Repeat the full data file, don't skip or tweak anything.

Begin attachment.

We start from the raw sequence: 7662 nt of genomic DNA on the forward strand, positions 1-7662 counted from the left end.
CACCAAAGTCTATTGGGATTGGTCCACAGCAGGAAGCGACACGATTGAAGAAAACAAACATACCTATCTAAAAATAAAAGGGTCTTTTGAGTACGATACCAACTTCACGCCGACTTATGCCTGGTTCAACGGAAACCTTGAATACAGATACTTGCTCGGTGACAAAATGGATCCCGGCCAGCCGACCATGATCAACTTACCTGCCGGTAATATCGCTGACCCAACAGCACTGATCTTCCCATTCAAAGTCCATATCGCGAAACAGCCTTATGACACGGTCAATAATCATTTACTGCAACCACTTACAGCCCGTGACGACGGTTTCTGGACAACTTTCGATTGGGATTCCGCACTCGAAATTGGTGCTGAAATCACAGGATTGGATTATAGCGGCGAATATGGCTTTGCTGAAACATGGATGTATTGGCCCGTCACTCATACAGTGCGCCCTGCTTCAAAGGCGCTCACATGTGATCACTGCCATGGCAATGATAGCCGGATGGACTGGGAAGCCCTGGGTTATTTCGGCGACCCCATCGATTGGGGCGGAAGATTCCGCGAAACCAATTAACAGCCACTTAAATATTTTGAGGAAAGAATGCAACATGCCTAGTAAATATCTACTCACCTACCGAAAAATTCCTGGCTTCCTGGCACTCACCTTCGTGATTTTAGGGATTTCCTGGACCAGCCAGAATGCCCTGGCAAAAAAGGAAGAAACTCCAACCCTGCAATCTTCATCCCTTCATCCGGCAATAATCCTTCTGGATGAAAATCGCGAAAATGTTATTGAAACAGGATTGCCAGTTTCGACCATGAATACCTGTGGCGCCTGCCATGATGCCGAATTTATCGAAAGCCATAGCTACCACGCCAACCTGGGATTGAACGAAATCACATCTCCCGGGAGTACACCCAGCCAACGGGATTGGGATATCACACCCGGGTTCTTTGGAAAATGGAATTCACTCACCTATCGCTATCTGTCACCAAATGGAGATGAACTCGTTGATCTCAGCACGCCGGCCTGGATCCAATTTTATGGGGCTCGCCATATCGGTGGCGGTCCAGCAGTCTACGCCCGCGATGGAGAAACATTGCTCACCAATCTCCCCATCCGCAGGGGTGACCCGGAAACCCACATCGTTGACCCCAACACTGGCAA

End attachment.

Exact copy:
We start from the raw sequence: 7662 nt of genomic DNA on the forward strand, positions 1-7662 counted from the left end.
CACCAAAGTCTATTGGGATTGGTCCACAGCAGGAAGCGACACGATTGAAGAAAACAAACATACCTATCTAAAAATAAAAGGGTCTTTTGAGTACGATACCAACTTCACGCCGACTTATGCCTGGTTCAACGGAAACCTTGAATACAGATACTTGCTCGGTGACAAAATGGATCCCGGCCAGCCGACCATGATCAACTTACCTGCCGGTAATATCGCTGACCCAACAGCACTGATCTTCCCATTCAAAGTCCATATCGCGAAACAGCCTTATGACACGGTCAATAATCATTTACTGCAACCACTTACAGCCCGTGACGACGGTTTCTGGACAACTTTCGATTGGGATTCCGCACTCGAAATTGGTGCTGAAATCACAGGATTGGATTATAGCGGCGAATATGGCTTTGCTGAAACATGGATGTATTGGCCCGTCACTCATACAGTGCGCCCTGCTTCAAAGGCGCTCACATGTGATCACTGCCATGGCAATGATAGCCGGATGGACTGGGAAGCCCTGGGTTATTTCGGCGACCCCATCGATTGGGGCGGAAGATTCCGCGAAACCAATTAACAGCCACTTAAATATTTTGAGGAAAGAATGCAACATGCCTAGTAAATATCTACTCACCTACCGAAAAATTCCTGGCTTCCTGGCACTCACCTTCGTGATTTTAGGGATTTCCTGGACCAGCCAGAATGCCCTGGCAAAAAAGGAAGAAACTCCAACCCTGCAATCTTCATCCCTTCATCCGGCAATAATCCTTCTGGATGAAAATCGCGAAAATGTTATTGAAACAGGATTGCCAGTTTCGACCATGAATACCTGTGGCGCCTGCCATGATGCCGAATTTATCGAAAGCCATAGCTACCACGCCAACCTGGGATTGAACGAAATCACATCTCCCGGGAGTACACCCAGCCAACGGGATTGGGATATCACACCCGGGTTCTTTGGAAAATGGAATTCACTCACCTATCGCTATCTGTCACCAAATGGAGATGAACTCGTTGATCTCAGCACGCCGGCCTGGATCCAATTTTATGGGGCTCGCCATATCGGTGGCGGTCCAGCAGTCTACGCCCGCGATGGAGAAACATTGCTCACCAATCTCCCCATCCGCAGGGGTGACCCGGAAACCCACATCGTTGACCCCAACACTGGCAA